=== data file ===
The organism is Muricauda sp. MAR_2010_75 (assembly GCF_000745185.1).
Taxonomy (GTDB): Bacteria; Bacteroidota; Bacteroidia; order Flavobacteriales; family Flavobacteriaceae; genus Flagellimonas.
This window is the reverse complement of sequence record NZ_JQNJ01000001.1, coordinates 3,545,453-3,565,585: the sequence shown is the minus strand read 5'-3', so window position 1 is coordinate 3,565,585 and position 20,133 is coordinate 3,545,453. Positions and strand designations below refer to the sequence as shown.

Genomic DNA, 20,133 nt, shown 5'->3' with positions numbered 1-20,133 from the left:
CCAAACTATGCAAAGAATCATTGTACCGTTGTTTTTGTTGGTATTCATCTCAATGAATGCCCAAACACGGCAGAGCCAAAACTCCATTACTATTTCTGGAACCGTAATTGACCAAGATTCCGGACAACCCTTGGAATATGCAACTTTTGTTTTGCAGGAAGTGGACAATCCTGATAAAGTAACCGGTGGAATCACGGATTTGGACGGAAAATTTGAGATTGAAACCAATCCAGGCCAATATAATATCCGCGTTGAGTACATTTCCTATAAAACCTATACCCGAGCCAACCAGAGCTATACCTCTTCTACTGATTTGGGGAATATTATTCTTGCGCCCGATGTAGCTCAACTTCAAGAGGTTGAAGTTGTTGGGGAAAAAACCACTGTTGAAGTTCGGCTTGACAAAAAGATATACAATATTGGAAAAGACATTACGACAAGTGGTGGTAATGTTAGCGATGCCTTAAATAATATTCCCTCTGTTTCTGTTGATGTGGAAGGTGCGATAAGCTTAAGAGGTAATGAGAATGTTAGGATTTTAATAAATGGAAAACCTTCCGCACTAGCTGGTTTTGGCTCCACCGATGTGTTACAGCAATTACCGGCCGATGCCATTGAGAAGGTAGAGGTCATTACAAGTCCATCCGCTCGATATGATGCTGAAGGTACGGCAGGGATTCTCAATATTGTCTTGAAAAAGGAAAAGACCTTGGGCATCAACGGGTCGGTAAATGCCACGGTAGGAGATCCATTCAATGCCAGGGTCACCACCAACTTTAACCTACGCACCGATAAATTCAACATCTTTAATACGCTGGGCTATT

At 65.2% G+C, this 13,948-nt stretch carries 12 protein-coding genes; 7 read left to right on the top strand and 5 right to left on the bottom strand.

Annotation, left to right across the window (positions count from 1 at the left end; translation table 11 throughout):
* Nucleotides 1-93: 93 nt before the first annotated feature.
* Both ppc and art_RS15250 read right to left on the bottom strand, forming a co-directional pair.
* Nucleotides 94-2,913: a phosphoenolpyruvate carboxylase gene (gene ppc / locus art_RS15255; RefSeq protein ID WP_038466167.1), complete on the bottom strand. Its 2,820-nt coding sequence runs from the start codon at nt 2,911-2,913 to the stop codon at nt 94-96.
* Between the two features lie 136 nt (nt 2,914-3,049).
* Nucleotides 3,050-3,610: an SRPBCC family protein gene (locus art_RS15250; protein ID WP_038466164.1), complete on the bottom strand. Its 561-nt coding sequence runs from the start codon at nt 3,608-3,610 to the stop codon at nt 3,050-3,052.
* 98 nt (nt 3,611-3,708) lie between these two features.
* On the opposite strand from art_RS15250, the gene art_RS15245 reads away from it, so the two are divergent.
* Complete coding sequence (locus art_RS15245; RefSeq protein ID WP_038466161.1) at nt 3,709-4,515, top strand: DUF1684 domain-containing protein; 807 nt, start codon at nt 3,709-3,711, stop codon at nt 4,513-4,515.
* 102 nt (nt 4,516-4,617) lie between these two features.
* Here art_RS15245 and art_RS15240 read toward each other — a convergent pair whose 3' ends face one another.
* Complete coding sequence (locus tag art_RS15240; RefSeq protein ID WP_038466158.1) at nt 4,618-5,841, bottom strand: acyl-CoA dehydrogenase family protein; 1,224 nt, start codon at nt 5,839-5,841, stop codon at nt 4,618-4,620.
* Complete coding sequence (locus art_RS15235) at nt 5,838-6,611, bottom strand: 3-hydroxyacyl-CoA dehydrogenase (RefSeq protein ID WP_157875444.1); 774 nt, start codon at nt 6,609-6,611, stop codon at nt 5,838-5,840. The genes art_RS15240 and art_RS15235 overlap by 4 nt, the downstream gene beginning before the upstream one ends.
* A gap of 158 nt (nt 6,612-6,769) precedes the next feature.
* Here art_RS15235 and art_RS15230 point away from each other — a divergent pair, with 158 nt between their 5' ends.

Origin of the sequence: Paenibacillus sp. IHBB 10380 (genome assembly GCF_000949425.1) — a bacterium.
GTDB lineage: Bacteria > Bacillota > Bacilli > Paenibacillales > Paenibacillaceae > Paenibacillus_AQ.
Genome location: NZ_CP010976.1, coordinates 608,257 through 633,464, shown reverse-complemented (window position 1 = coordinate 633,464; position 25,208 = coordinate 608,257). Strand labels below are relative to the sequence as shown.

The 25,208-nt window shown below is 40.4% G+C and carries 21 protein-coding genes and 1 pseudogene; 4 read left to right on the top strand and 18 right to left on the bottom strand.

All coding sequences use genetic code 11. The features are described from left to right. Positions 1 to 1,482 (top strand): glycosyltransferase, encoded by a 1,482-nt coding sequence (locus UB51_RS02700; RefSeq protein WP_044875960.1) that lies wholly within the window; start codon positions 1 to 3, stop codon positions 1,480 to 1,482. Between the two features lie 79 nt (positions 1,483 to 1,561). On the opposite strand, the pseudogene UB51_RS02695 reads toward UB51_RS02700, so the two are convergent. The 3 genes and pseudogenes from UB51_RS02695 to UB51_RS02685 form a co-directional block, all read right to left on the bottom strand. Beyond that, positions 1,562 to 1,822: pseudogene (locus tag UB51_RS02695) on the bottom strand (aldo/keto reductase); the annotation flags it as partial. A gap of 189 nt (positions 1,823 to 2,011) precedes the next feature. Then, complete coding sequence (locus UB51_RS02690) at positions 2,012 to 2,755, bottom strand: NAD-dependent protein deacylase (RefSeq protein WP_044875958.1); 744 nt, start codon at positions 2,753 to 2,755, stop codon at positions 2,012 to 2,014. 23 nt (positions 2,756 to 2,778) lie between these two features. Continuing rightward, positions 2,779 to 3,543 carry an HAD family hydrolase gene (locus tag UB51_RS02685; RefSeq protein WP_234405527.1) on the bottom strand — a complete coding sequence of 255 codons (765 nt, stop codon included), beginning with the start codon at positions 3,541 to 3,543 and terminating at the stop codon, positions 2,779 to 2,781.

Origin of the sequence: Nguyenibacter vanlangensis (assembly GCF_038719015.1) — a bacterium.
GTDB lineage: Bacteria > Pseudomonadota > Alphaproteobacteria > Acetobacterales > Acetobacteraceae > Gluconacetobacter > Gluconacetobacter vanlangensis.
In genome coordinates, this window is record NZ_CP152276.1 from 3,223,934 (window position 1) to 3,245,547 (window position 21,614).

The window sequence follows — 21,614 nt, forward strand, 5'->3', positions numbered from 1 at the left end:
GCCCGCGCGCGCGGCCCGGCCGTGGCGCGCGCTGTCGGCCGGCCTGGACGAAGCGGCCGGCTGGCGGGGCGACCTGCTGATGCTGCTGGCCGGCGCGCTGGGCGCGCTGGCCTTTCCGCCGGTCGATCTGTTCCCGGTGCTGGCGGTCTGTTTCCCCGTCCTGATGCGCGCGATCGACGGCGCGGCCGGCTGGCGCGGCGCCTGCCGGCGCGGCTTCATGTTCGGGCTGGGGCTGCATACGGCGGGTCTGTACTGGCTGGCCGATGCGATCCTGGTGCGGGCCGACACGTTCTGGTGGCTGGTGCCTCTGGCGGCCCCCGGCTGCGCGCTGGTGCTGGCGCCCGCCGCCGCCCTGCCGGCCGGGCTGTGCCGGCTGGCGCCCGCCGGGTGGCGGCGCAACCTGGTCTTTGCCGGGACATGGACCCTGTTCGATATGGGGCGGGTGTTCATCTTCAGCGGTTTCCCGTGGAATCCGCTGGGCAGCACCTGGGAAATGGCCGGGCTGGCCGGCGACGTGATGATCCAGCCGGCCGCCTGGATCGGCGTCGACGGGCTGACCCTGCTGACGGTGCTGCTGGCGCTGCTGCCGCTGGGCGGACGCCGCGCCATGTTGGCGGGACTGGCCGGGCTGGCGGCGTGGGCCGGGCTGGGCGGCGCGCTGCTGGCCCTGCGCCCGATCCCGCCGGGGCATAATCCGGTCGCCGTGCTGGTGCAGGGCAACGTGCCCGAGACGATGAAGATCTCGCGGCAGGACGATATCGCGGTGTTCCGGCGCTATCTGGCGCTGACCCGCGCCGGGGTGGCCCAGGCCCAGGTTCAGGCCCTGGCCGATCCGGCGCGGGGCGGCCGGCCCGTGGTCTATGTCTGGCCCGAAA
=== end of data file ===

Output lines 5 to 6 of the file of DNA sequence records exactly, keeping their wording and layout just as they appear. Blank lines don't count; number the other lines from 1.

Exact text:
CCAAACTATGCAAAGAATCATTGTACCGTTGTTTTTGTTGGTATTCATCTCAATGAATGCCCAAACACGGCAGAGCCAAAACTCCATTACTATTTCTGGAACCGTAATTGACCAAGATTCCGGACAACCCTTGGAATATGCAACTTTTGTTTTGCAGGAAGTGGACAATCCTGATAAAGTAACCGGTGGAATCACGGATTTGGACGGAAAATTTGAGATTGAAACCAATCCAGGCCAATATAATATCCGCGTTGAGTACATTTCCTATAAAACCTATACCCGAGCCAACCAGAGCTATACCTCTTCTACTGATTTGGGGAATATTATTCTTGCGCCCGATGTAGCTCAACTTCAAGAGGTTGAAGTTGTTGGGGAAAAAACCACTGTTGAAGTTCGGCTTGACAAAAAGATATACAATATTGGAAAAGACATTACGACAAGTGGTGGTAATGTTAGCGATGCCTTAAATAATATTCCCTCTGTTTCTGTTGATGTGGAAGGTGCGATAAGCTTAAGAGGTAATGAGAATGTTAGGATTTTAATAAATGGAAAACCTTCCGCACTAGCTGGTTTTGGCTCCACCGATGTGTTACAGCAATTACCGGCCGATGCCATTGAGAAGGTAGAGGTCATTACAAGTCCATCCGCTCGATATGATGCTGAAGGTACGGCAGGGATTCTCAATATTGTCTTGAAAAAGGAAAAGACCTTGGGCATCAACGGGTCGGTAAATGCCACGGTAGGAGATCCATTCAATGCCAGGGTCACCACCAACTTTAACCTACGCACCGATAAATTCAACATCTTTAATACGCTGGGCTATT

At 65.2% G+C, this 13,948-nt stretch carries 12 protein-coding genes; 7 read left to right on the top strand and 5 right to left on the bottom strand.